What’s your view on equities, the S&P 500 or the bourses of Europe? The reason I ask you this question is because if you can riddle me that then you know where the Australian dollar is going to head in the next week or so.
As the Prince showed earlier today in C0TD, whether its commodities, or in this case the Australian dollar, for many markets it’s just a punt on what you think the equity market is doing.
Take a look at this correlation chart from my Bloomberg terminal this morning, focusing on the third column in, and you see that over the past 3 months the Australian dollar’s daily correlation with the S&P 500 (SPX) is 0.861, with the EUR it is 0.80 and with European Financial Stocks and the European Itraxx CDS index it is 0.79. It has a strong negative correlation with the CBOE Vix volatility index:
Clearly no surprises there, but the key message is that the Australian dollar is not trading on its own fundamentals, or if it is trading on its own fundamentals and perceptions of same, then everything is being influenced by Europe and the ebb and flow of sentiment about its impact on markets near term.
Indeed check out the chart below:
What you see is the Major commodity currencies (AUD, CAD, NOK, BRL and NZD) daily since the beginning of October versus the CRB and the S&P 500. These have been indexed to 100 as at the 3rd of October this year and while you can see the correlation in terms of “levels” or percentage moves is not as strong as the directional correlation we outlined above, it is clear that there is but one song in markets at the moment and it is the Siren Song. The only question is who is Odysseus – perhaps Nicholas Sarkozy, given last week’s clearly traumatic events.
So what does it all mean?
It means that for all the 5 drivers and their importance for the Australian dollar, it is really just investor sentiment, fear and courage, that is driving it at the moment.
But that does not mean the 5 drivers are irrelevant and I think that they all are biasing the Aussie lower over the months ahead.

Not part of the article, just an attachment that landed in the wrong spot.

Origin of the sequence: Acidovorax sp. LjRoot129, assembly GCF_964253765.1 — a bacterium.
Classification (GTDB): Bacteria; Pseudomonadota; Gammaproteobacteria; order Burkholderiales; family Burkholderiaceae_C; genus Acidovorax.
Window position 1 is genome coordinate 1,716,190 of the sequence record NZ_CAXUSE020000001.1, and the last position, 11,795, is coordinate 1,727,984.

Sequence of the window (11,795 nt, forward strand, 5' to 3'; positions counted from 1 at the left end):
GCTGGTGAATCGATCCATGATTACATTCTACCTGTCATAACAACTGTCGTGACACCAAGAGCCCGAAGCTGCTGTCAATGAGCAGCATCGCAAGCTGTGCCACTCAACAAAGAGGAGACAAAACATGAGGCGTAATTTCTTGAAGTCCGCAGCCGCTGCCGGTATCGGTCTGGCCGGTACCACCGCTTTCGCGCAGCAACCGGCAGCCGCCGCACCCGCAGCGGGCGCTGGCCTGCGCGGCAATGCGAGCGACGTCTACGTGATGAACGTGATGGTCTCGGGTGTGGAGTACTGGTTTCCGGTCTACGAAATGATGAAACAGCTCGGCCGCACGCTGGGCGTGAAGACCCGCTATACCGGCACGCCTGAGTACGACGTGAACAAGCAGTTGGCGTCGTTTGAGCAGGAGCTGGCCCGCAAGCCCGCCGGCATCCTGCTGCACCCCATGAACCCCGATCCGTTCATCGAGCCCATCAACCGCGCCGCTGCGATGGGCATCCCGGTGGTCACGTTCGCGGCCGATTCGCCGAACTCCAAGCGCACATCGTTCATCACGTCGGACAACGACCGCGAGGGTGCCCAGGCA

1. Global Growth is looking weaker by the day – particulalry in Europe but as the RBA so eloquenty highlighted with both its rate cut last week and its SoMP last Friday the risks are skewed to the downside. Heavily so, I would argue.
Equally the wekaness in our bulk commodities and the outlook for same flows from the reduced ebullience about the developed and developing world’s growth profile. This is also a negative for the Australian dollar.
2. Interest rate differentials – I personally think that cash rates in Australia are going to 3.5% next year. Not quite as aggressive as the market is currently forecasting but substantially lower all the same from current levels. This will drag the 2 year yield down even further than it is at the present and further compress the spread to the US and other nations. Sure we’ll still be relatively high by developed world standards and so all support wont be kicked out but this is certainly a negative environment.
3. The USD is moving up and down with risk as well – safe haven, no need for safe haven and so on. I doubt, however, that it will be as fundamentally weak as it was earlier this year because at least on a relative basis the US is outgrowing Europe and many other developed countries. So there will be residual support in that sense. This is not an overwhelming weight on Australia but because I think it is all going to be about economics in the months ahead I would expect the USD to improve further as risk appetite goes off in some form.
4. Technicals are currently rangebound. The Aussie is constrained in a 1.0750/65 – 1.0230/40 range with the bottom end of same giving support last week on a daily basis. I personally think that this support will break eventually but there is much wood to chop and support below that as well.
As you can see in the chart below the Australian dollar has not closed below the old uptrend support (1.0309 today) since it broke back up on October 24th. This to me would be the first signal of a deeper retracement but 1.0230/40 needs to give way on a daily close basis to really open up a move lower so I’m not going to get too bearish yet:
So, summing up, I think the Australian dollar, like all other assets classes and indeed my sleep patterns, are hostage to the European crisis. If you can tell me where this is headed then I can tell you where Aussie is going. But overall my bias is to sell rallies as they occur because I think the world is turning decidely unfriendly for the Australian dollar.